Humanised Birth: the minimal standard

Our current approach to maternity is far short of what the minimal for maternity should be. In a society that values mothers, we would see a minimal standard based on compassion, connection and confidence. We would be celebrating and honouring the transformation, and doing everything we could to ensure women transition whole and powerful. We would recognise that Mothering is not the same as parenting (which also matters, but is different), and that the core of our humanity lies in raising up The Mother.

Our current approach is to disconnect from our biology, and to outsource the ‘burden’ that is mothering. Some see the technological ‘advancements’ as freedom. But freedom from what?

Our maternity system reflects society’s attitude towards women, and as such we have a medicalised approach. Increasingly so. The more society slips away from it’s biological reality, the more we slip into a technological dystopia, with an illusion of freedom and choice. We are normalising violence and hyper sexualising ourselves, which is great for capitalism, and a disaster for humanity. Obstetric Violence is a very real problem.

With a focus on convenience, we effectively place women on a conveyor belt. We look for problems, are assign her a risk status (more and more women are assessed as some level of risk). The language we use is coercive, and the goal is compliance. This need to be in control goes beyond the women seeking care. Midwives are also controlled, to the detriment of their own selves as well as those they seek to care for.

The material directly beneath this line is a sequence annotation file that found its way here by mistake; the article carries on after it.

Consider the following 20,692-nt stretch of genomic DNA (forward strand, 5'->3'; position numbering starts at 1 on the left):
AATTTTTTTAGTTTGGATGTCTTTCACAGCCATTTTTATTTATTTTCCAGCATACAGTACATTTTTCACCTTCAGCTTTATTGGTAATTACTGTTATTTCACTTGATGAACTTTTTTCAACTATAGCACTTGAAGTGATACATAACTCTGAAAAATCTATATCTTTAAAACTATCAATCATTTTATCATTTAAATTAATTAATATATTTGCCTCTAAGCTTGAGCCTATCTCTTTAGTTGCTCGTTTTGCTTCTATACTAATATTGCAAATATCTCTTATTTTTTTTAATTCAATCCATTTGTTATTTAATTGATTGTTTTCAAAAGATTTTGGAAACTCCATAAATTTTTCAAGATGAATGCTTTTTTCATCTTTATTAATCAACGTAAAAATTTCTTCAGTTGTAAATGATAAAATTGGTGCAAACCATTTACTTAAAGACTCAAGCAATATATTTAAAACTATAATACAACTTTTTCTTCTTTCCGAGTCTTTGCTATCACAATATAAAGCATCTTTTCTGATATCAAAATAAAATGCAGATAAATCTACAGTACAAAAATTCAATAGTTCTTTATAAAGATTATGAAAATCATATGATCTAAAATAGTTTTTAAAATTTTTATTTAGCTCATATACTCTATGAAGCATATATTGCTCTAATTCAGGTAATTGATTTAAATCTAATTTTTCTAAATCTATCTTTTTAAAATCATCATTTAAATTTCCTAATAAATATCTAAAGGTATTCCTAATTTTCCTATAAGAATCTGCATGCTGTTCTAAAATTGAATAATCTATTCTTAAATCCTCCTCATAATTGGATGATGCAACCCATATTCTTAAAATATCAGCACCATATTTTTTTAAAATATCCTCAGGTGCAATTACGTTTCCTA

it does not have to be this way

It is entirely possible to have a system build on compassion. Compassion for the those being cared for, as well as those doing the caring. We know that continuity of care models benefit both the women and the midwives, and that the connections built improve outcomes for all. This compassion and connection leads to confidence. It means decision making is taking place in a supportive and respectful environment, free of coercion and fear. There are cost savings, long and short term, when we humanise birth. This non-violent approach to maternity not only values women, but values those caring for them. This builds a community, which further enhances our sense of self and belonging. It is not hard to achieve this. We know what we need to do.

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